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The Honolulu Advertiser
Posted on: Wednesday, March 8, 2006

A pea soup with no ham hocks

By Carol Devenot

My mom used to make the best split-pea soup. She would buy ham hocks and the rest of the ingredients and cook it all afternoon. It was so delicious. I always thought her recipe was the only way to cook pea soup until I ran across a recipe using herbes de Provence.

Provence is in southeastern France, next to Italy. The food of this region is influenced by its warm climate, coastal location and other neighboring countries. Olive oil plays a greater role in this region than butter, and the cuisine relies on fresh vegetables, herbs and seafood.

Herbes de Provence is a mixture of aromatic plants.

These herbs, either fresh or dried, are grown in the region. Typically, the mixture contains rosemary, marjoram, basil, savory and thyme. Lavender flowers are sometimes added. I found a bottle at Safeway for $6.79. You can use this for seasoning grilled fish, meat and vegetable stews.

It may seem a little steep, but remember: With this recipe, you don't need ham.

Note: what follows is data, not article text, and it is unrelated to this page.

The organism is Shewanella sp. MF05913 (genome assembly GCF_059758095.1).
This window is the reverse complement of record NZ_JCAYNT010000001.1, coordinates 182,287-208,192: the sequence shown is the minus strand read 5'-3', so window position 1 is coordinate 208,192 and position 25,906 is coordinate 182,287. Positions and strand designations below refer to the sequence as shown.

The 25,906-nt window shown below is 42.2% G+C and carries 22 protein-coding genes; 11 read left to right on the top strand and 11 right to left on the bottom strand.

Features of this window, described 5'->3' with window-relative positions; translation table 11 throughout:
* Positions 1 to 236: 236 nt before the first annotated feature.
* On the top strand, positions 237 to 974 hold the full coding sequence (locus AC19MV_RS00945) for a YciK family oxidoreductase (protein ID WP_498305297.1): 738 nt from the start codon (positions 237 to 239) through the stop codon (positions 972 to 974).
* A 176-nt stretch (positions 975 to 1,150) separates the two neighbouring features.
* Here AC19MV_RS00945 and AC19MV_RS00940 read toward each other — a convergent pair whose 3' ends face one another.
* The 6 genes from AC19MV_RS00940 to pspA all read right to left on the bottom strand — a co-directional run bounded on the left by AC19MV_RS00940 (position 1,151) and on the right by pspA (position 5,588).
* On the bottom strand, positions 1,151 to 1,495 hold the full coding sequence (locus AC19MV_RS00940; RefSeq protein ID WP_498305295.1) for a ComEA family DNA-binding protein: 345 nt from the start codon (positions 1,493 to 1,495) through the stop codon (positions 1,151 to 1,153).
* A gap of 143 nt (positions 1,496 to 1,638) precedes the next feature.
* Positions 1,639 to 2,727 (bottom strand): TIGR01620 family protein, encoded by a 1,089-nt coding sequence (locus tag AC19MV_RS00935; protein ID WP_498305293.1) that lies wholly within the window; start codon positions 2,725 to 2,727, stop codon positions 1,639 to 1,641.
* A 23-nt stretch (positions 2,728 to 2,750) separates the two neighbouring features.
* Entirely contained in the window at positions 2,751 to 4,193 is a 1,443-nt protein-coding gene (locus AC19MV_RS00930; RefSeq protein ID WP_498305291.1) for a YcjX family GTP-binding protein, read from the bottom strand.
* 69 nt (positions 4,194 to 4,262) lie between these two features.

• Extra-virgin olive spray oil

  • 2 tablespoons minced garlic

  • 2 cups Maui or other sweet onions, coarsely chopped

  • 1 1/2 tablespoons herbes de Provence (contains chervil, basil, rosemary, tarragon, savory, thyme and parsley)

  • 1 teaspoon whole fennel seeds

  • 1 large bay leaf

  • 2 large carrots, halved lengthwise and sliced

  • 2 large celery stalks, sliced

  • 6-7 cups of boiling water

  • 16 ounces dried green split peas

  • 1/3 cup fresh flat-leaf parsley, minced

  • Sea salt to taste

  • White pepper to taste

    Spray a large dutch oven generously with olive oil. Saute garlic and onions until transparent. Stir in herbes de Provence, fennel and bay leaf. Add carrots, celery, split peas and boiling water. Bring to boil and simmer covered until split peas are tender (about 2 1/2-3 hours). Remove bay leaf and stir well as you add the parsley and salt and pepper to taste.

    Serves 4-6.

    Want a local recipe lightened up? Write Light & Local Taste Section, The Advertiser, P.O. Box 3110, Honolulu, HI 96802; or taste@honoluluadvertiser.com. Carol Devenot is a Kaimuki-raised kama'aina, teacher and recipe consultant, and author of "Island Light Cuisine" (Blue Sea Publishing, paper, 2003). Learn more at www.islandlightcuisine.com.

    Reach Carol Devenot at taste@honoluluadvertiser.com.